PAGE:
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Armor-piercing shells with depleted uranium cores are fired by aircraft at tanks. (The high density of the uranium makes them effective.) The uranium is called depleted because it has had its $^{235}\textrm{U}$ removed for reactor use and is nearly pure $^{238}\textrm{U}$. Depleted uranium has been erroneously called non-radioactive. To demonstrate that this is wrong: (a) Calculate the activity of 60.0 g of pure $^{238}\textrm{U}$. (b) Calculate the activity of 60.0 g of natural uranium, neglecting the $^{234}\textrm{U}$ and all daughter nuclides.
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Final Answer
  1. $7.46\times 10^{5}\textrm{ Bq}$
  2. $7.75\times 10^{5}\textrm{ Bq}$
Solution Video

OpenStax College Physics Solution, Chapter 31, Problem 61 (Problems & Exercises) (3:25)

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Video Transcript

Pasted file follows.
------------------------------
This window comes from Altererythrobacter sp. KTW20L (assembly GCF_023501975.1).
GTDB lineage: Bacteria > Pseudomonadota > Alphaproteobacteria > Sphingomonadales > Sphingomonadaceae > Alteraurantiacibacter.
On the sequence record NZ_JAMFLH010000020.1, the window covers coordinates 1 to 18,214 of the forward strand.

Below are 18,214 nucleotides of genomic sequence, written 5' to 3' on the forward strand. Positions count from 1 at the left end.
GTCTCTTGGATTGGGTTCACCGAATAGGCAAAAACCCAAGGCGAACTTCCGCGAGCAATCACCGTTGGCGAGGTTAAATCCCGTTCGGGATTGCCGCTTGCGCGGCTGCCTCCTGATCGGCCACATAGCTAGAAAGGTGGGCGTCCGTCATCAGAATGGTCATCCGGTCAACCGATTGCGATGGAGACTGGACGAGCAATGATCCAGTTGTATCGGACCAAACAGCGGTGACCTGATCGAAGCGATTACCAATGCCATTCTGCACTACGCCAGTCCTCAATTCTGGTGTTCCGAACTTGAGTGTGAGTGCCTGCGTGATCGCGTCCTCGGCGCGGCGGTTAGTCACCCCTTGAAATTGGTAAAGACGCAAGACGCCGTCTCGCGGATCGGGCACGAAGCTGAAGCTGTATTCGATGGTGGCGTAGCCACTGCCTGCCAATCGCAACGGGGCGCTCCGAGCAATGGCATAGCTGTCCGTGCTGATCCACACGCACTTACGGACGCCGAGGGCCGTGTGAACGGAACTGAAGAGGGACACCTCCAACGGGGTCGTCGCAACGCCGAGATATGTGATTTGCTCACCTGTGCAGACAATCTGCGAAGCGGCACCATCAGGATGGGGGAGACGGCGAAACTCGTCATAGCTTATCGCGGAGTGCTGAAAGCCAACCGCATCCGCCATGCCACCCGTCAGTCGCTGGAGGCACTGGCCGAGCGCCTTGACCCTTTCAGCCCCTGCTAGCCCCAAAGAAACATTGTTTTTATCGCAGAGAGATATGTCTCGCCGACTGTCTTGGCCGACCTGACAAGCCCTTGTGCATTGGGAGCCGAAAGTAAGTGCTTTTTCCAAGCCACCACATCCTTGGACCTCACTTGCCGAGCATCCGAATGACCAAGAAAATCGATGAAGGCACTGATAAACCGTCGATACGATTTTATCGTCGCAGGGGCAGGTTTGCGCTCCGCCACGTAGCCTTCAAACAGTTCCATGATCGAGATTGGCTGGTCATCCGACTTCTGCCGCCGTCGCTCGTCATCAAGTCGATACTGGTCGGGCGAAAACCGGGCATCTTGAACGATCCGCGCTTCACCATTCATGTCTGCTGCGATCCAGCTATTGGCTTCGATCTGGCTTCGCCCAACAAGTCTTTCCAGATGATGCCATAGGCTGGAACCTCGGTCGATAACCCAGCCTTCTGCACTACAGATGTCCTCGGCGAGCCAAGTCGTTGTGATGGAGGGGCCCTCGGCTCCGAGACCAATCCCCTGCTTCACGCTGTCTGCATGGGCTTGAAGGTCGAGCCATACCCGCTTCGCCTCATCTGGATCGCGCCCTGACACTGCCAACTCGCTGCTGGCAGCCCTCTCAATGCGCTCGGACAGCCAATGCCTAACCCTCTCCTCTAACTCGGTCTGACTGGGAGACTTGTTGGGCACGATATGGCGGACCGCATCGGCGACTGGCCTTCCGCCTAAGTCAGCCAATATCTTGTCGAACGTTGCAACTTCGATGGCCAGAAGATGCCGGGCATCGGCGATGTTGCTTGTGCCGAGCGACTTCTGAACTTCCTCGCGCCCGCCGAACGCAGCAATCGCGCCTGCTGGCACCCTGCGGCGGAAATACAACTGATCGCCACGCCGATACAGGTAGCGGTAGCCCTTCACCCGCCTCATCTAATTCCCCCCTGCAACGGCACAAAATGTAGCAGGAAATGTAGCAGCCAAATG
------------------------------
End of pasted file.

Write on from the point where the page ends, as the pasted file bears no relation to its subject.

This is College Physics Answers with Shaun Dychko. We are going to calculate the activity of uranium-238 which is pure of only that isotope and then we'll compare that with the activity of a natural sample of the uranium which has both the 238 and the 235 isotopes in it and we'll see that the radioactivies are pretty much the same. So let's first collect a whole bunch of data together here; we have the half-life of uranium-238 and the half-life of uranium-235; the total mass is 60 grams in these well, we're just told to consider a sample of 60 grams here and here's the molar mass of uranium-238 and uranium-235 and all this data comes from appendix A. So part (a)—pure uranium-238— what's the activity of a 60 gram sample? So the activity is logarithm of 2 times the number of atoms divided by the half-life and we are going to express the number of atoms in terms of mass because we are told that the mass is 60 grams and so we divide the 60 grams by the molar mass times by Avogadro's number and get the number of atoms and then we substite that in for <i>n</i> and you can check the units here and see it's grams divided by grams per mol times by number of atoms per mol and this works out to number of atoms. OK. So the activity is log 2 times mass times Avogadro's number divided by molar mass times half-life. And so for this pure uranium-238 sample, we have log 2 times 60 grams times Avogadro's number divided by the molar mass of uranium-238 times the half-life expressed in seconds and this gives 7.46 times 10 to the 5 becquerels. So it's still radioactive even though it is depleted so to speak meaning that its had the uranium-235 removed for nuclear reactor and heaven forbid, nuclear weapons use. In part (b), we are going to figure out the activity of a natural sample of uranium which has both these isotopes. Now, the activity will be the sum of the activities of the respective isotopes and to get the activity of the uranium-238, we can take the activity calculator in part (a) and multiply it by the relative abundance of uranium-238 which is 99.2745 percent that I have written here as a decimal. This works out to 7.40424 times 10 to the 5 becquerels. And then the activity of the uranium-235 isotope in this mixture is gonna be natural log of 2 times its relative abundance of 0.00720 times 60 grams times Avogadro's number divided by the molar mass of uranium-235 times the half-life of uranium-235, written in seconds, and this works out to 3.4532 times 10 to the 4 becquerels. So we add these two activities together here and get a total activity of 7.75 times 10 to the 5 becquerels and that's nearly the same as 7.46 times 10 to the 5 becquerels and so we can definitely say that if you consider natural uranium to be radioactive, depleted uranium certainly also is radioactive.